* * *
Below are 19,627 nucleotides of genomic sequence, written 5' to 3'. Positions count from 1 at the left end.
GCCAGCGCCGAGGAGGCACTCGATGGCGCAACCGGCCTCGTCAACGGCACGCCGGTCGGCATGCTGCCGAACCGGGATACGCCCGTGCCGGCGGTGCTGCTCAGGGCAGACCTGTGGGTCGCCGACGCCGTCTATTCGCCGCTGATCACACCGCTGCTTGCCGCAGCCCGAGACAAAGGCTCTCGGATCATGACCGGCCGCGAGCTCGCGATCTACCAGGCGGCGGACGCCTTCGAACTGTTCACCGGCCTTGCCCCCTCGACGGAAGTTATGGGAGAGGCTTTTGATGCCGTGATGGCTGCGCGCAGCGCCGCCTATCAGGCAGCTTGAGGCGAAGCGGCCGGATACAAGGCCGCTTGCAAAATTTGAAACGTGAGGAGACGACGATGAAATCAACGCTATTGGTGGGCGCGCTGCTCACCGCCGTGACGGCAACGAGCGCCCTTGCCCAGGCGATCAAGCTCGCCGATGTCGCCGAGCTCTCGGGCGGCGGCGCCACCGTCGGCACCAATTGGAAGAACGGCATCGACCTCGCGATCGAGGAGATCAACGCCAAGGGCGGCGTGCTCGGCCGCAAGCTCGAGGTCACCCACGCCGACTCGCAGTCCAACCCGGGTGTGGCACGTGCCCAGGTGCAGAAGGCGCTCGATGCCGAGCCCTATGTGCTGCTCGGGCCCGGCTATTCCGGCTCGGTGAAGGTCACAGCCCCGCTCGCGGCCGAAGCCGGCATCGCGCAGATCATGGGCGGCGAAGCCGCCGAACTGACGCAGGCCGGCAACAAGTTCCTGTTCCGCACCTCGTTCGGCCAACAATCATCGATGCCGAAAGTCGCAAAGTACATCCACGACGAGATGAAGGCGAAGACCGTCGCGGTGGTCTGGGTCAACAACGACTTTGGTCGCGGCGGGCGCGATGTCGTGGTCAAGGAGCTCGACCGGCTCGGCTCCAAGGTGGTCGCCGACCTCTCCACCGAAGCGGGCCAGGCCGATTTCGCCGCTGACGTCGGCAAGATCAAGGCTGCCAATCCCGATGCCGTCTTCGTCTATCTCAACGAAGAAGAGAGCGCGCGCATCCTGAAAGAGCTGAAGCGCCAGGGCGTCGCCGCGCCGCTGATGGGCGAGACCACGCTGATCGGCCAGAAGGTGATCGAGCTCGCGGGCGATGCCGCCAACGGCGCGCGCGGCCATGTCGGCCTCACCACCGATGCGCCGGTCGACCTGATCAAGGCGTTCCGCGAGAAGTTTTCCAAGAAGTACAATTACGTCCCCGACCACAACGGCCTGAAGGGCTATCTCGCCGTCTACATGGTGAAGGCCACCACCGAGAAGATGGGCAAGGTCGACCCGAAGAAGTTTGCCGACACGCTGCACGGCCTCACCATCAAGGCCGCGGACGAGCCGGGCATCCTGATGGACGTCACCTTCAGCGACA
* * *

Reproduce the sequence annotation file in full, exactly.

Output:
Below are 19,627 nucleotides of genomic sequence, written 5' to 3'. Positions count from 1 at the left end.
GCCAGCGCCGAGGAGGCACTCGATGGCGCAACCGGCCTCGTCAACGGCACGCCGGTCGGCATGCTGCCGAACCGGGATACGCCCGTGCCGGCGGTGCTGCTCAGGGCAGACCTGTGGGTCGCCGACGCCGTCTATTCGCCGCTGATCACACCGCTGCTTGCCGCAGCCCGAGACAAAGGCTCTCGGATCATGACCGGCCGCGAGCTCGCGATCTACCAGGCGGCGGACGCCTTCGAACTGTTCACCGGCCTTGCCCCCTCGACGGAAGTTATGGGAGAGGCTTTTGATGCCGTGATGGCTGCGCGCAGCGCCGCCTATCAGGCAGCTTGAGGCGAAGCGGCCGGATACAAGGCCGCTTGCAAAATTTGAAACGTGAGGAGACGACGATGAAATCAACGCTATTGGTGGGCGCGCTGCTCACCGCCGTGACGGCAACGAGCGCCCTTGCCCAGGCGATCAAGCTCGCCGATGTCGCCGAGCTCTCGGGCGGCGGCGCCACCGTCGGCACCAATTGGAAGAACGGCATCGACCTCGCGATCGAGGAGATCAACGCCAAGGGCGGCGTGCTCGGCCGCAAGCTCGAGGTCACCCACGCCGACTCGCAGTCCAACCCGGGTGTGGCACGTGCCCAGGTGCAGAAGGCGCTCGATGCCGAGCCCTATGTGCTGCTCGGGCCCGGCTATTCCGGCTCGGTGAAGGTCACAGCCCCGCTCGCGGCCGAAGCCGGCATCGCGCAGATCATGGGCGGCGAAGCCGCCGAACTGACGCAGGCCGGCAACAAGTTCCTGTTCCGCACCTCGTTCGGCCAACAATCATCGATGCCGAAAGTCGCAAAGTACATCCACGACGAGATGAAGGCGAAGACCGTCGCGGTGGTCTGGGTCAACAACGACTTTGGTCGCGGCGGGCGCGATGTCGTGGTCAAGGAGCTCGACCGGCTCGGCTCCAAGGTGGTCGCCGACCTCTCCACCGAAGCGGGCCAGGCCGATTTCGCCGCTGACGTCGGCAAGATCAAGGCTGCCAATCCCGATGCCGTCTTCGTCTATCTCAACGAAGAAGAGAGCGCGCGCATCCTGAAAGAGCTGAAGCGCCAGGGCGTCGCCGCGCCGCTGATGGGCGAGACCACGCTGATCGGCCAGAAGGTGATCGAGCTCGCGGGCGATGCCGCCAACGGCGCGCGCGGCCATGTCGGCCTCACCACCGATGCGCCGGTCGACCTGATCAAGGCGTTCCGCGAGAAGTTTTCCAAGAAGTACAATTACGTCCCCGACCACAACGGCCTGAAGGGCTATCTCGCCGTCTACATGGTGAAGGCCACCACCGAGAAGATGGGCAAGGTCGACCCGAAGAAGTTTGCCGACACGCTGCACGGCCTCACCATCAAGGCCGCGGACGAGCCGGGCATCCTGATGGACGTCACCTTCAGCGACA